Hurricane Season Isn’t Over Yet

Published by Megan Singh October 29, 2013

Hurricane seasonThe 2013 Atlantic hurricane season has proved to be relatively quiet thus far compared to years past, but despite the cooling waters, hurricane season isn’t over.

On October 29, 2012, Hurricane Sandy made landfall in New Jersey and has since become known as one of the most infamous storms in history. As the storm approached, over 5,000 commercial flights were cancelled; the aftermath included billions of dollars in damage and over 100 deaths in impacted areas of the US and the Caribbean.

This one-year anniversary of the storm that rocked the western hemisphere serves as a haunting reminder of would could happen. Below are three things travelers should keep in mind when booking a trip during hurricane season.

Be proactive when purchasing travel insurance

Foreseeability of a storm is the major issue as it relates to travel insurance. Once a storm becomes named, whether it is a tropical storm or hurricane, a traveler can foresee potential losses to their vacation. Therefore, if they purchase travel insurance after a storm is named, many benefits will no longer be available. It is best to purchase travel insurance as soon as possible after booking a trip, this gives the traveler the most chance of coverage should an unforeseen event, like a hurricane, occur.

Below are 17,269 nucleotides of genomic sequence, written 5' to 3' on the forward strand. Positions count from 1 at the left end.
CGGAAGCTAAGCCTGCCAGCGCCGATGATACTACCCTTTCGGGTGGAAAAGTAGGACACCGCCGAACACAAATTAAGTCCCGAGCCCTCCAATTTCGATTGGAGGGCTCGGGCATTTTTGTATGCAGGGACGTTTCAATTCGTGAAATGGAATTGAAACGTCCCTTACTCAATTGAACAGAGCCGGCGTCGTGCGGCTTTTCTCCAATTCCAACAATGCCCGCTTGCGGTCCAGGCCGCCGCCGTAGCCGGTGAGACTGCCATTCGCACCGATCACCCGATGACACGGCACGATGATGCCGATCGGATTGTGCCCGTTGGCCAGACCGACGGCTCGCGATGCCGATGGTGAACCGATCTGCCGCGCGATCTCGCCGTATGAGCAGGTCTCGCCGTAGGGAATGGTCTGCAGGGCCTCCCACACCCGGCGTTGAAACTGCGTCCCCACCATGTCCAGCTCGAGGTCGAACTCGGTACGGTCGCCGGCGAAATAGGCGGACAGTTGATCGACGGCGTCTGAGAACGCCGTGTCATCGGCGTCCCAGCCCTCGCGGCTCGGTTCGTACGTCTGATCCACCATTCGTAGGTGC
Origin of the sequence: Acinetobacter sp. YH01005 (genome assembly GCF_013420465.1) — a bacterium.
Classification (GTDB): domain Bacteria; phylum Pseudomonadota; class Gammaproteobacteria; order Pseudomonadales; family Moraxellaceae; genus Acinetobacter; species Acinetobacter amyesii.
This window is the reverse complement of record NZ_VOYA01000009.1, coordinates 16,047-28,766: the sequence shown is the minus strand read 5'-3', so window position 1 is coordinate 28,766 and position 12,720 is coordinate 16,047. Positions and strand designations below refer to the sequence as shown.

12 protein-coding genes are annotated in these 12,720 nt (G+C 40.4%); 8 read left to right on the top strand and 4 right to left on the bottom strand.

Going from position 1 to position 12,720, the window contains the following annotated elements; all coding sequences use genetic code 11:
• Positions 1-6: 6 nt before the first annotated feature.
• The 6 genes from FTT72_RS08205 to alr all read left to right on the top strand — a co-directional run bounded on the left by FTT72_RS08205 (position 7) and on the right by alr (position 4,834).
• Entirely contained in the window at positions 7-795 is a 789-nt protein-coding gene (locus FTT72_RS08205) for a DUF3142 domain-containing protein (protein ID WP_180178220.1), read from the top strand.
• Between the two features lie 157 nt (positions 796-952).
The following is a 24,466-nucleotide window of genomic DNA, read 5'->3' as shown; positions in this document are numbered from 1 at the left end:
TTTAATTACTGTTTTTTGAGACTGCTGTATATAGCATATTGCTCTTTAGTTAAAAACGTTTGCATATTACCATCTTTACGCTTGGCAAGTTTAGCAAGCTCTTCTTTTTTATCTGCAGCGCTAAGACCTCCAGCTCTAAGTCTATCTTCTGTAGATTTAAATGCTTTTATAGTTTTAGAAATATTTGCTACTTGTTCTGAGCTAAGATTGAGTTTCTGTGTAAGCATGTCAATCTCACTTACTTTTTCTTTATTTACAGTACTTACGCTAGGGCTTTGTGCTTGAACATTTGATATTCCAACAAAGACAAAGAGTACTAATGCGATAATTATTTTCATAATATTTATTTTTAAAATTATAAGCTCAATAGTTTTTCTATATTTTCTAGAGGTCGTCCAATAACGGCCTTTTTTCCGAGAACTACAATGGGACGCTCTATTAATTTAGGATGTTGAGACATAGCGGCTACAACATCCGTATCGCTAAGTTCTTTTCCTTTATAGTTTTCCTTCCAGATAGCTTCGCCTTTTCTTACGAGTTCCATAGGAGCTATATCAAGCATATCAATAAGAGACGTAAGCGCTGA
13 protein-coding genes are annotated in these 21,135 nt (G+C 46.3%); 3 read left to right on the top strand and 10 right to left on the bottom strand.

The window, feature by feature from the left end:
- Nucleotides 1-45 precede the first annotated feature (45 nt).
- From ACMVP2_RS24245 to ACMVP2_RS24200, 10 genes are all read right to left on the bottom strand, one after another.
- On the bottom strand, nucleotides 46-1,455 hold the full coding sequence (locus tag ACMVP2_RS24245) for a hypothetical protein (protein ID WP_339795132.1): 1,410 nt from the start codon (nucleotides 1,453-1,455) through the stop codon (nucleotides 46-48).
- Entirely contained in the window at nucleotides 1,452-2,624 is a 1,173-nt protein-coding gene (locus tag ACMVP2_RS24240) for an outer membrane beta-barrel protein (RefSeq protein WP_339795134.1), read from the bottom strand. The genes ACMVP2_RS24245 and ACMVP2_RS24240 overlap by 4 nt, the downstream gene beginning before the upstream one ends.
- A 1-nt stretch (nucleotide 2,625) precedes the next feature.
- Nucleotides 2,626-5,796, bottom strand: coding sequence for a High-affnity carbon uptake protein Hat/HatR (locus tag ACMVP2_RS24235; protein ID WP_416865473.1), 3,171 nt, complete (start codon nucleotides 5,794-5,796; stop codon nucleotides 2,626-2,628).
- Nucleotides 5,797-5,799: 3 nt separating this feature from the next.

There may be coverage if a traveler’s accommodation becomes uninhabitable due to a storm

If travelers purchase insurance prior to a storm being named, and that storm causes damage to their vacation lodging, coverage may be available if those accommodations are rendered uninhabitable. If this occurs prior to the traveler’s departure and they have cancellation coverage, they may be able to cancel their trip and file a claim for reimbursement of any prepaid, nonrefundable expenses. If the lodging becomes rendered uninhabitable after the traveler has departed, trip interruption coverage may then become available.

There may be coverage if there is complete cessation of a traveler’s common carrier due to a storm

If a traveler purchases travel insurance prior to a storm being named, and their airline has stopped flying due to the weather causing them to miss a connecting flight or to be stuck in an airport for an extended amount of time, coverage may be available. The main variable in this benefit is the amount of time the airline is inactive. If this occurs and a traveler has cancellation coverage, they may be able to file a claim for either trip cancellation or trip interruption to receive reimbursement of any prepaid, nonrefundable expenses.

The potential of a storm becoming named decreases as the year comes to an end, but there are policies available should a late storm impact your travels. Hurricane season doesn’t officially end until November 30. Currently, there are no named storms in the Atlantic.